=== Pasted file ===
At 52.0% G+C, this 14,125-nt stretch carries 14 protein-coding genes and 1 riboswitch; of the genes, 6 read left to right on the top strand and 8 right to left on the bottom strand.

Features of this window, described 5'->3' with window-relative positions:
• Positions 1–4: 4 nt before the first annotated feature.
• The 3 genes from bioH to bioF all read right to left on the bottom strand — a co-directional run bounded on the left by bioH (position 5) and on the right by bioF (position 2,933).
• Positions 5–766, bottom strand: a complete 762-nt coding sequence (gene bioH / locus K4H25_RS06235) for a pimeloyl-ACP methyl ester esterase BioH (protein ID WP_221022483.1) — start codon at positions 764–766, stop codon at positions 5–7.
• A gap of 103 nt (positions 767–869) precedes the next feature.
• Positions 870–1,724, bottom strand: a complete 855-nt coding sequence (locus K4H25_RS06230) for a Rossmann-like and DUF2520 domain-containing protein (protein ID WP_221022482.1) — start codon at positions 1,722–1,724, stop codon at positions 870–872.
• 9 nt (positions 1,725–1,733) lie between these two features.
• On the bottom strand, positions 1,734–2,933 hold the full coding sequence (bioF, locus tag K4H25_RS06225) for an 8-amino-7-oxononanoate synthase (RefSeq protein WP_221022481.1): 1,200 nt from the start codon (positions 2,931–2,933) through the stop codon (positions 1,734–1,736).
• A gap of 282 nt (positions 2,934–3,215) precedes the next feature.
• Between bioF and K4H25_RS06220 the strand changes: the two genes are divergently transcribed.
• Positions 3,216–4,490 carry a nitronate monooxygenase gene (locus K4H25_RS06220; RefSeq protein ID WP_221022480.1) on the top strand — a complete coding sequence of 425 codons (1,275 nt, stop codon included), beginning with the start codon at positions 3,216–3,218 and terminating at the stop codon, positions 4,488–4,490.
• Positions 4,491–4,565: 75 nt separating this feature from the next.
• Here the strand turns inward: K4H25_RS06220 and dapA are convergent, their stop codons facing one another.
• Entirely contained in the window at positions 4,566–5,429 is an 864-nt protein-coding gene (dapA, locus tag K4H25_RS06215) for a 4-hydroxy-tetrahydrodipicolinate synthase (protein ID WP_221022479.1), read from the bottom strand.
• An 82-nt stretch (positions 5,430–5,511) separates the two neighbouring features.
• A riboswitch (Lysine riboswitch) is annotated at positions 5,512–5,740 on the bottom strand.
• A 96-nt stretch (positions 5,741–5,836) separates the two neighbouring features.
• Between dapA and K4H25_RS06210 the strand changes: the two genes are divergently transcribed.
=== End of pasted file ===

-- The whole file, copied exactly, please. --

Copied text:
At 52.0% G+C, this 14,125-nt stretch carries 14 protein-coding genes and 1 riboswitch; of the genes, 6 read left to right on the top strand and 8 right to left on the bottom strand.

Features of this window, described 5'->3' with window-relative positions:
• Positions 1–4: 4 nt before the first annotated feature.
• The 3 genes from bioH to bioF all read right to left on the bottom strand — a co-directional run bounded on the left by bioH (position 5) and on the right by bioF (position 2,933).
• Positions 5–766, bottom strand: a complete 762-nt coding sequence (gene bioH / locus K4H25_RS06235) for a pimeloyl-ACP methyl ester esterase BioH (protein ID WP_221022483.1) — start codon at positions 764–766, stop codon at positions 5–7.
• A gap of 103 nt (positions 767–869) precedes the next feature.
• Positions 870–1,724, bottom strand: a complete 855-nt coding sequence (locus K4H25_RS06230) for a Rossmann-like and DUF2520 domain-containing protein (protein ID WP_221022482.1) — start codon at positions 1,722–1,724, stop codon at positions 870–872.
• 9 nt (positions 1,725–1,733) lie between these two features.
• On the bottom strand, positions 1,734–2,933 hold the full coding sequence (bioF, locus tag K4H25_RS06225) for an 8-amino-7-oxononanoate synthase (RefSeq protein WP_221022481.1): 1,200 nt from the start codon (positions 2,931–2,933) through the stop codon (positions 1,734–1,736).
• A gap of 282 nt (positions 2,934–3,215) precedes the next feature.
• Between bioF and K4H25_RS06220 the strand changes: the two genes are divergently transcribed.
• Positions 3,216–4,490 carry a nitronate monooxygenase gene (locus K4H25_RS06220; RefSeq protein ID WP_221022480.1) on the top strand — a complete coding sequence of 425 codons (1,275 nt, stop codon included), beginning with the start codon at positions 3,216–3,218 and terminating at the stop codon, positions 4,488–4,490.
• Positions 4,491–4,565: 75 nt separating this feature from the next.
• Here the strand turns inward: K4H25_RS06220 and dapA are convergent, their stop codons facing one another.
• Entirely contained in the window at positions 4,566–5,429 is an 864-nt protein-coding gene (dapA, locus tag K4H25_RS06215) for a 4-hydroxy-tetrahydrodipicolinate synthase (protein ID WP_221022479.1), read from the bottom strand.
• An 82-nt stretch (positions 5,430–5,511) separates the two neighbouring features.
• A riboswitch (Lysine riboswitch) is annotated at positions 5,512–5,740 on the bottom strand.
• A 96-nt stretch (positions 5,741–5,836) separates the two neighbouring features.
• Between dapA and K4H25_RS06210 the strand changes: the two genes are divergently transcribed.